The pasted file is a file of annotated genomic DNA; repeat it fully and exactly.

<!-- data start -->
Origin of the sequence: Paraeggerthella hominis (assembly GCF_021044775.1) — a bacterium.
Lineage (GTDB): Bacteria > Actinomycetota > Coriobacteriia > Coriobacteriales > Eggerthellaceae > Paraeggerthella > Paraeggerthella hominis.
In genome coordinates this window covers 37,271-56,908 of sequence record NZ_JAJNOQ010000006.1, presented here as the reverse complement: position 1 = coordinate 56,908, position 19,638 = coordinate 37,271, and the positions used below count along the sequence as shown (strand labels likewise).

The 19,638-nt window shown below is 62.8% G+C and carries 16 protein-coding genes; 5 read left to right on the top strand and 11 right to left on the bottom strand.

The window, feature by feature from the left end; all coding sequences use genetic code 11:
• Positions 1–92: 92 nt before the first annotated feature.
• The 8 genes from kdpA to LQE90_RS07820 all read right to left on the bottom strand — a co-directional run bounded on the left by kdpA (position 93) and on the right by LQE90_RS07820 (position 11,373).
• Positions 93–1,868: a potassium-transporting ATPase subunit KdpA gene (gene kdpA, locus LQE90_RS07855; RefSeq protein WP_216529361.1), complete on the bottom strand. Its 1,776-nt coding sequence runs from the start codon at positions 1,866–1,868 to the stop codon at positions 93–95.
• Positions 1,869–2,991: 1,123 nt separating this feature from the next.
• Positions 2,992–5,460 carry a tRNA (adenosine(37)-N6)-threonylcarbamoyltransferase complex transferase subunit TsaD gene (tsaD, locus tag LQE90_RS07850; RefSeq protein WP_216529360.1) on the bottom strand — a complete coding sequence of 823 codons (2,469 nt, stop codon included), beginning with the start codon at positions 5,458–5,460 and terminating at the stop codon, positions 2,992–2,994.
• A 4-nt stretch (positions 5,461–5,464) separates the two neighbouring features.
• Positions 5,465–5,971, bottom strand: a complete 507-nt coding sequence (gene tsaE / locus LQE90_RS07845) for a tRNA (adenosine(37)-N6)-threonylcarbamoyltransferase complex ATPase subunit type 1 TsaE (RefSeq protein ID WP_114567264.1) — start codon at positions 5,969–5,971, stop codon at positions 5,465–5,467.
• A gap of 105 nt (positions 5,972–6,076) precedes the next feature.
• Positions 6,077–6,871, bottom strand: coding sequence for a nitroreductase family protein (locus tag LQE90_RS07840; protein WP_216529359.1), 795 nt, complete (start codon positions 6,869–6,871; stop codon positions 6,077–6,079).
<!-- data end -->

Origin of the sequence: Paraeggerthella hominis (assembly GCF_021044775.1) — a bacterium.
Lineage (GTDB): Bacteria > Actinomycetota > Coriobacteriia > Coriobacteriales > Eggerthellaceae > Paraeggerthella > Paraeggerthella hominis.
In genome coordinates this window covers 37,271-56,908 of sequence record NZ_JAJNOQ010000006.1, presented here as the reverse complement: position 1 = coordinate 56,908, position 19,638 = coordinate 37,271, and the positions used below count along the sequence as shown (strand labels likewise).

The 19,638-nt window shown below is 62.8% G+C and carries 16 protein-coding genes; 5 read left to right on the top strand and 11 right to left on the bottom strand.

The window, feature by feature from the left end; all coding sequences use genetic code 11:
• Positions 1–92: 92 nt before the first annotated feature.
• The 8 genes from kdpA to LQE90_RS07820 all read right to left on the bottom strand — a co-directional run bounded on the left by kdpA (position 93) and on the right by LQE90_RS07820 (position 11,373).
• Positions 93–1,868: a potassium-transporting ATPase subunit KdpA gene (gene kdpA, locus LQE90_RS07855; RefSeq protein WP_216529361.1), complete on the bottom strand. Its 1,776-nt coding sequence runs from the start codon at positions 1,866–1,868 to the stop codon at positions 93–95.
• Positions 1,869–2,991: 1,123 nt separating this feature from the next.
• Positions 2,992–5,460 carry a tRNA (adenosine(37)-N6)-threonylcarbamoyltransferase complex transferase subunit TsaD gene (tsaD, locus tag LQE90_RS07850; RefSeq protein WP_216529360.1) on the bottom strand — a complete coding sequence of 823 codons (2,469 nt, stop codon included), beginning with the start codon at positions 5,458–5,460 and terminating at the stop codon, positions 2,992–2,994.
• A 4-nt stretch (positions 5,461–5,464) separates the two neighbouring features.
• Positions 5,465–5,971, bottom strand: a complete 507-nt coding sequence (gene tsaE / locus LQE90_RS07845) for a tRNA (adenosine(37)-N6)-threonylcarbamoyltransferase complex ATPase subunit type 1 TsaE (RefSeq protein ID WP_114567264.1) — start codon at positions 5,969–5,971, stop codon at positions 5,465–5,467.
• A gap of 105 nt (positions 5,972–6,076) precedes the next feature.
• Positions 6,077–6,871, bottom strand: coding sequence for a nitroreductase family protein (locus tag LQE90_RS07840; protein WP_216529359.1), 795 nt, complete (start codon positions 6,869–6,871; stop codon positions 6,077–6,079).